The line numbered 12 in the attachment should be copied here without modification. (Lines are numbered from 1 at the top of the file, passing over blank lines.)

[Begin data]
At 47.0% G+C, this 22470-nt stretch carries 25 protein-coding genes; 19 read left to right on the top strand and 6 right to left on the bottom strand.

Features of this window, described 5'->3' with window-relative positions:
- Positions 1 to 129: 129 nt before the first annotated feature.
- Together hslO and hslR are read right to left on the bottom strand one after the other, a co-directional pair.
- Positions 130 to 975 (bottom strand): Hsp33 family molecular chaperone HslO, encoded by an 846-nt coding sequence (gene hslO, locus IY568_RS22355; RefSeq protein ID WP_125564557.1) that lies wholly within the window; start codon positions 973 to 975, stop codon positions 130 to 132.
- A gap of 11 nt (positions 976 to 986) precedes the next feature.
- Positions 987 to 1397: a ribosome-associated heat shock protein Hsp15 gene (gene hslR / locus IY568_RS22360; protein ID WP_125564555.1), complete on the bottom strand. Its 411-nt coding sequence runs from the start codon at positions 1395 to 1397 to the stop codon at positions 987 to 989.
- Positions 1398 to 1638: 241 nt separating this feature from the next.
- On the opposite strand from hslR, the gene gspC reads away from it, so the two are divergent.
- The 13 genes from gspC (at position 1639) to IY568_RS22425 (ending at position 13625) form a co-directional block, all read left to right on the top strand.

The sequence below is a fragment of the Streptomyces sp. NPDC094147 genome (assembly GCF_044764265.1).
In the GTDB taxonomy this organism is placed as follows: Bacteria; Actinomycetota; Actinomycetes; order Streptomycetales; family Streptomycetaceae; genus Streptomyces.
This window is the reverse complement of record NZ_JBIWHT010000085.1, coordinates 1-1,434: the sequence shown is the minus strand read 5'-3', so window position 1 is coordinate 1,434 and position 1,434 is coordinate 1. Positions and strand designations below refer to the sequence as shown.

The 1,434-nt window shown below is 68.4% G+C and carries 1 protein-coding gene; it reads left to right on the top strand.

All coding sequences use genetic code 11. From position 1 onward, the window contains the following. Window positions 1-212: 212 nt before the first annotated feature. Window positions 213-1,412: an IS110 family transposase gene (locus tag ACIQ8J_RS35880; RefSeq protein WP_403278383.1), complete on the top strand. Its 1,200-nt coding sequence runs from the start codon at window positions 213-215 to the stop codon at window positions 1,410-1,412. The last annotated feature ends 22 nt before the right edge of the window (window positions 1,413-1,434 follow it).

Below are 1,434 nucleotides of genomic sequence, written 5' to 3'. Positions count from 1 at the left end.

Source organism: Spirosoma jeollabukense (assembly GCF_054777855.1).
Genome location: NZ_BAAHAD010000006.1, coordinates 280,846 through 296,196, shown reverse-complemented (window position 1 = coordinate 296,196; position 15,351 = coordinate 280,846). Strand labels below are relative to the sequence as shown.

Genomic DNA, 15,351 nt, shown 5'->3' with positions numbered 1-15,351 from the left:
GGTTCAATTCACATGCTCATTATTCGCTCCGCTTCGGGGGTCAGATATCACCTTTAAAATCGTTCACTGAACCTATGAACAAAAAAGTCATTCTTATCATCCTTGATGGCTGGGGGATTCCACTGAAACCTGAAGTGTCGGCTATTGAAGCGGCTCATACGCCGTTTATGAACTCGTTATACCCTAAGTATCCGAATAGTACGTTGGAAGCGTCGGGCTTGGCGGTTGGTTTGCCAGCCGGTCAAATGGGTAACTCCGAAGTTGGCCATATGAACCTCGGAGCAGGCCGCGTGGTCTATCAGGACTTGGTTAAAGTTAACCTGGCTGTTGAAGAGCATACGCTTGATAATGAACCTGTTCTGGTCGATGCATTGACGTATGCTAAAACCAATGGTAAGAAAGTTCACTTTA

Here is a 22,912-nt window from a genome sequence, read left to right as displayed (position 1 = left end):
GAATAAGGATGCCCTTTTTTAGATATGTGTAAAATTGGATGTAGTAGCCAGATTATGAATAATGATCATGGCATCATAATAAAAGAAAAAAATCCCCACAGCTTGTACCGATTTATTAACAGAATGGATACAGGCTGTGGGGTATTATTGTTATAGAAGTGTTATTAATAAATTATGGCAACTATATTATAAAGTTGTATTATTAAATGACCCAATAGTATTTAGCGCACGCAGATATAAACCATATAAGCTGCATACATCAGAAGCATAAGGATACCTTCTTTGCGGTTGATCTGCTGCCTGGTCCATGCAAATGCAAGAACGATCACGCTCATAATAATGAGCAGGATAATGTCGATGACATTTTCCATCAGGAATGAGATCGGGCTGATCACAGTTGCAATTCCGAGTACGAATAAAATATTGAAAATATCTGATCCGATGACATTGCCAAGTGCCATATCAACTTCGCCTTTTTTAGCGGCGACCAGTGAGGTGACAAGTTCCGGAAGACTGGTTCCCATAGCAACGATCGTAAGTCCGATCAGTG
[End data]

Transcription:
In the GTDB taxonomy this organism is placed as follows: Bacteria; Actinomycetota; Actinomycetes; order Streptomycetales; family Streptomycetaceae; genus Streptomyces.